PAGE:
For the first time, I’m nervous about simply letting it go.
When I started working on my cover art, I felt excited. When I received the first layout, my heart skipped. Mine. My words. My name.
The second layout was similar. The fourth and fifth layouts had me feeling downright overwhelmed.
When my first wave of edits rolled in, I thought, okay, this is doable. Not so bad. When the second wave of fine toothed edits came over with suggestions and corrections everywhere, I panicked.
Oh my god. I’m actually doing this?
All those little insecurities welled up again and sat there on my shoulder, taunting me.
This wasn’t the plan, you know. You were just writing….just writing. Like always. Are you sure you want to do this? You can back out. Keep this story tucked away like all the other ones. No one has to know!
Overreacting. All part of the process. I get it. I am supposed to be putting all my efforts toward TORN, the second book in the series. I am supposed to submit the first book, forget about it, and move to the next. I know.
But…this is hard.
August 9, 2012 | Categories: Author, Books, Editing, Life, Publishing, Reviews, Self Publishing, Writer, Writing, Writing Tips | Tags: art, Arts, Blog, Facebook, goal accomplishment, laney mcmann, Publishing, Self-publishing, Social media, TIED A Fire Born Novel, TIED by Laney McMann, Twitter, Writers Resources, Writing, ya fantasy author, YA paranormal romance author | 4 Comments
“You look like you just rolled out of bed.”
….leaving a lake-like gleam across the surface of the ocean.
“She doesn’t like you.”
“It felt like….”
Apparently, I really like the word, LIKE.
Like is a weak word writers use as a crutch. A crutch to tell rather than show readers what our characters are seeing, feeling, experiencing. It’s a lazy word. I was shocked to discover how many times I’d used it in my MS. Shocked.
Beta readers see what we, in a flurry of writing excitement (or drudgery), sometimes miss.
** I also like (see, I did it again!) the word AS. Oh, and felt. Yeah, felt. The worst!
SHOW DON’T TELL.;)
July 30, 2012 | Categories: Author, Editing, Publishing, Writer, Writing, Writing Tips | Tags: art, Arts, Beta, betareader, Chats and Forums, editing, Editing and Proofreading, Feedback, laney mcmann, Manuscript, Organizations, Reading, Writer, Writers Resources, Writing Tips, ya fantasy author, YA paranormal romance author | Leave a comment
You had two roads to take, the gut instinct or the outline. You chose to write from your gut, let the story pour from your imagination onto the page. You didn’t think about where it was going because you knew it would get there. You’re 80,000 words in. Done. All feels great. Now what?
Now, Editing. You begin to go through your work chapter by chapter, detail by detail and you realize the transitions aren’t what they should be, could be, need to be or what you thought they were. Here is the biggest issue writing without an outline — headaches. You’ve got a great story but it doesn’t roll off your tongue quite right. It doesn’t work quite the way it sounded in your head.
Now for the rewrite. The biggest pain in the ass ever. It even trumps editing. And that is saying a lot. You rewrite from the beginning, move a paragraph here, a chapter there and think, okay, I can do this, it’s not so bad. Until it is bad. Until you have 30 chapters staring back at you asking to be properly read and all your thoughts become a jumbled, dizzying mess.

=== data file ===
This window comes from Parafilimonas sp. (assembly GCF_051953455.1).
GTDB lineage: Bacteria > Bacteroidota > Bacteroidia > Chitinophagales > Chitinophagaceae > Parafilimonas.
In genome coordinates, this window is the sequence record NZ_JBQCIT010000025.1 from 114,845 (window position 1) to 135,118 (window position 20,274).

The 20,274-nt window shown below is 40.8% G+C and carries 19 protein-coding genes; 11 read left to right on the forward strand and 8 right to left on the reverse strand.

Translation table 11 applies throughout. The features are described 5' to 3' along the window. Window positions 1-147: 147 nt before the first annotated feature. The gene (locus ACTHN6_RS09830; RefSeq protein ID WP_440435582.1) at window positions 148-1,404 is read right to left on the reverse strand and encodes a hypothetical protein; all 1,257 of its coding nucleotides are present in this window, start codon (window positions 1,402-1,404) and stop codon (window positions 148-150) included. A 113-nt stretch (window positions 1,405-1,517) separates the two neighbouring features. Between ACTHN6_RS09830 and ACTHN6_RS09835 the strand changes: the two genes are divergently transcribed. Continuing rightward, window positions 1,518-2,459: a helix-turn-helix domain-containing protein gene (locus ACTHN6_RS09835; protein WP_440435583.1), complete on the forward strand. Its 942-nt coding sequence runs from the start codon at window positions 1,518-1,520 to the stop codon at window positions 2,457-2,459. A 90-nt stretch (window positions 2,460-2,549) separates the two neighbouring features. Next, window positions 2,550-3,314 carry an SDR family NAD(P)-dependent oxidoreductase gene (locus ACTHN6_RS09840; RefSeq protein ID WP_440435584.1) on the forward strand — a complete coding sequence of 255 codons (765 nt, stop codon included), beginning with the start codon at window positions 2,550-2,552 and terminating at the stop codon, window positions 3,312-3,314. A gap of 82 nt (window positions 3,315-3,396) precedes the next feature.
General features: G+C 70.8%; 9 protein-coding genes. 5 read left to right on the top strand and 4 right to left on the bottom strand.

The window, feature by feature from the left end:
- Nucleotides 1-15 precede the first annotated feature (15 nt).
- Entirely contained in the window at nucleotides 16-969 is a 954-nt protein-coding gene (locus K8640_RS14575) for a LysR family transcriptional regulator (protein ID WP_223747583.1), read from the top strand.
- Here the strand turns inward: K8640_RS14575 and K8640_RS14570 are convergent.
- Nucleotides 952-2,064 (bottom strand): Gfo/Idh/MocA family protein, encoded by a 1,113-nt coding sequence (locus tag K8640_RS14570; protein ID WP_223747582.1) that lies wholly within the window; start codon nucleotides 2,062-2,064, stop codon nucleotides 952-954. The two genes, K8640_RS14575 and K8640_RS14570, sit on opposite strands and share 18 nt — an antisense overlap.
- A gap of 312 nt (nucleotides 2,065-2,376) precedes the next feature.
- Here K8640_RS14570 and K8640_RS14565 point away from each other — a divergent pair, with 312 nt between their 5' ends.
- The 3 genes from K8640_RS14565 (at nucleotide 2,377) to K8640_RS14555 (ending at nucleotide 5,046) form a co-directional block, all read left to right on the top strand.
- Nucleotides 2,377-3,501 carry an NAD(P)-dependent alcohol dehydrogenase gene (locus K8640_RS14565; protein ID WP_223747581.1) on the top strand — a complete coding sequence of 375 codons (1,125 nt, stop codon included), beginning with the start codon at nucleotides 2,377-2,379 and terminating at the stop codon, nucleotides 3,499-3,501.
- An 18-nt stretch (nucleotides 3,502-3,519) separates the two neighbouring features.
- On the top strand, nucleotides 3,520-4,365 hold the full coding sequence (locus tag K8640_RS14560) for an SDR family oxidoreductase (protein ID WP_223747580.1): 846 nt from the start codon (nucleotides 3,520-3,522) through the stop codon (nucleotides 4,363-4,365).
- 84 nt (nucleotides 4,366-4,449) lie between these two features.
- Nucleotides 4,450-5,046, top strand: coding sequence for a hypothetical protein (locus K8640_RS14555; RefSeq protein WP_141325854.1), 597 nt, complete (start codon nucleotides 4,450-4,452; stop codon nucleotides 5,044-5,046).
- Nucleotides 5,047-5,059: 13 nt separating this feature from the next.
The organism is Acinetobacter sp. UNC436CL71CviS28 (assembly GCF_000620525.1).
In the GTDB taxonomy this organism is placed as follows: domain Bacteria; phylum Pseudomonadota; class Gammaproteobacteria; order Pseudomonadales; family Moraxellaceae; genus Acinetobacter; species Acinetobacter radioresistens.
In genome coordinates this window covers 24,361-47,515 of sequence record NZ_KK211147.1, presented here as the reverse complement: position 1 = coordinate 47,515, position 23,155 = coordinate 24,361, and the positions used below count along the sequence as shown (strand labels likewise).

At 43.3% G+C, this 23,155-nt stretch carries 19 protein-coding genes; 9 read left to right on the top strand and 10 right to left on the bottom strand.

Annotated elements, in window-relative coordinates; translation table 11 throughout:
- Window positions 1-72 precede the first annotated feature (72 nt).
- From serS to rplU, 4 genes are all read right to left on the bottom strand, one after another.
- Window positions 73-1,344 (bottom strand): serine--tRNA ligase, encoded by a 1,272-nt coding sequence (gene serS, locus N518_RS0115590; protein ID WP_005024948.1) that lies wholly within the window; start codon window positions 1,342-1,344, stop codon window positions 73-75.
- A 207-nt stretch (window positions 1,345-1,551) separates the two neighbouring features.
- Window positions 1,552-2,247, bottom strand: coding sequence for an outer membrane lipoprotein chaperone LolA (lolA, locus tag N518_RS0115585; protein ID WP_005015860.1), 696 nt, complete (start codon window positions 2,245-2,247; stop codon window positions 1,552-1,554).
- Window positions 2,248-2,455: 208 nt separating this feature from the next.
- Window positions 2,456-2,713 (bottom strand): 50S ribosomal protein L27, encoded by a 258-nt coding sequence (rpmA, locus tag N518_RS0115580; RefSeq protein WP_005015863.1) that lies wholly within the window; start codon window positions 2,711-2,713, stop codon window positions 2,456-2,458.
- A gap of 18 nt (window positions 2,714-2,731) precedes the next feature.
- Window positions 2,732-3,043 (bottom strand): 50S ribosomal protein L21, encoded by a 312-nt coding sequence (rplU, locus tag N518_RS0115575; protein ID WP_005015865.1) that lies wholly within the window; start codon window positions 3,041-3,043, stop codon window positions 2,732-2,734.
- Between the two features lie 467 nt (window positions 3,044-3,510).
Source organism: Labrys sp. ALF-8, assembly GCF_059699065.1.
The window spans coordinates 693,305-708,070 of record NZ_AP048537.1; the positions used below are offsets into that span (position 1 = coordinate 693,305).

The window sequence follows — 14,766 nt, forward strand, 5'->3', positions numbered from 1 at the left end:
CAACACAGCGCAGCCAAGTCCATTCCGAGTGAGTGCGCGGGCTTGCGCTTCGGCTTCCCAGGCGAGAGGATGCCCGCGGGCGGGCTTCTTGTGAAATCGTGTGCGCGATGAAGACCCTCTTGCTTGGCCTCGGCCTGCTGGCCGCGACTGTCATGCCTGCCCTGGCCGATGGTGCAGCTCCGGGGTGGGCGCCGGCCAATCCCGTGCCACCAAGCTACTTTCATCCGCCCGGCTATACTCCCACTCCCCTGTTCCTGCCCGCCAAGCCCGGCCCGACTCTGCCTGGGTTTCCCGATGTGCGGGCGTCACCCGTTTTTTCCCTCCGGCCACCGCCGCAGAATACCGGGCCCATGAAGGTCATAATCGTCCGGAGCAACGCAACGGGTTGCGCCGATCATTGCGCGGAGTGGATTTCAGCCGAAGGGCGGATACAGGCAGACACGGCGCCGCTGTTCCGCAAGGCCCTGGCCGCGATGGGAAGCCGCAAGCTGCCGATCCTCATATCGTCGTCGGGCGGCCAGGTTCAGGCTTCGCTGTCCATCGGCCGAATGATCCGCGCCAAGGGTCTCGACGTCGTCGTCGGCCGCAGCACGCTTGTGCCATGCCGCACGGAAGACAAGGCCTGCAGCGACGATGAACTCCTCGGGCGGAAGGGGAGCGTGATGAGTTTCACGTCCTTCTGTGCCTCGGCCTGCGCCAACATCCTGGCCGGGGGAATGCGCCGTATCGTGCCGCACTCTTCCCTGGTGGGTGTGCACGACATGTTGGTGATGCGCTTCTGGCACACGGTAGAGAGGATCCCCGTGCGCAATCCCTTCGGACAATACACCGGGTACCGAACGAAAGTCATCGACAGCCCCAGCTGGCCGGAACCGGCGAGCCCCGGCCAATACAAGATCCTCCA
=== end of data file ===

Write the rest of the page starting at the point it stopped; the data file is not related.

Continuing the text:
Now, let me start from the beginning. I’m not methodical. I’m a jumper. I get hit with an idea and I’m off. It’s my way, my style, my inspiration. But let me say that my style completely bit me in the ass. No outline is a bad idea.
I had notes. Pages and pages of notes, handwritten. I had documents–so many I couldn’t keep track of them all. In the beginning, I thought they were enough. In the end, they weren’t. Not even close. I had too many ideas. Ideas that I couldn’t reign in. Ideas that I couldn’t mold in the way I needed to—wanted to. I paid for those amateur mistakes in the end. Through rewrites, a staggering number of drafts, cuts, edits, and revisions. Close to two years worth.
Now my notes are in an abstract outline form, still free-flowing, but an outline nonetheless. Word to the wise: Get your idea, work it through and outline it. Even if that outline is as simple as a few sentences per chapter–a few ideas. Even if you only have a kernel of an idea of what the beginning, middle, and end of the story should be. In the end you will gain a ridiculous amount of time, a better story and with any luck, your sanity.
May 21, 2012 | Categories: Author, Editing, Publishing, Self Publishing, Writer, Writing | Tags: Advice on writing a novel, Fiction, goal accomplishment, Inspiration, laney mcmann, Novel, novel creation, novel plot, novel writing, Plot (narrative), WIP, Writer, Writer Resources, Writers Resources, Writing, Writing Advice, Writing and Editing, writing outline, Writing process, Writing Tips, ya fantasy author, YA paranormal romance author | 8 Comments
I scratched my cornea two days ago. Forgive any typos as I’m writing this with one eye.
As I am rounding out the last of my revisions and running to the final edits stretch of my novel, I’ve hit a speed bump. I have to cut three chapters. Ghaack! It’s about…7700 words. NOT that I’m a word counter. You can read why if you’d like here: Word Count Goals And The Pathway To Hell
But that’s another subject… When you’re a pantster, like I am, and when you write as slow as a turtle, like I do, you may find that what worked a few drafts ago simply doesn’t work in the final draft. That’s okay. Sometimes scenes no longer fit.
Yes, it creates headaches. But I am a firm believer that cutting makes your work stronger. It makes you look deeper, think harder, and search farther outside the box, which in fantasy, is very important. (Yeah, I write fantasy.)
As I’ve said before, if something doesn’t feel write, it’s because it isn’t. Follow your instincts, listen to your gut, and cut the scene (or at least rewrite it).
May 9, 2012 | Categories: Author, Editing, Publishing, Self Publishing, Writer, Writing | Tags: art, Editing and Proofreading, Fiction, goal accomplishment, laney mcmann, Online Writing, Revisions, Word count, Writer Resources, Writing, Writing Advice, Writing Exercises, Writing process, Writing Tips, ya fantasy author, YA paranormal romance author | 4 Comments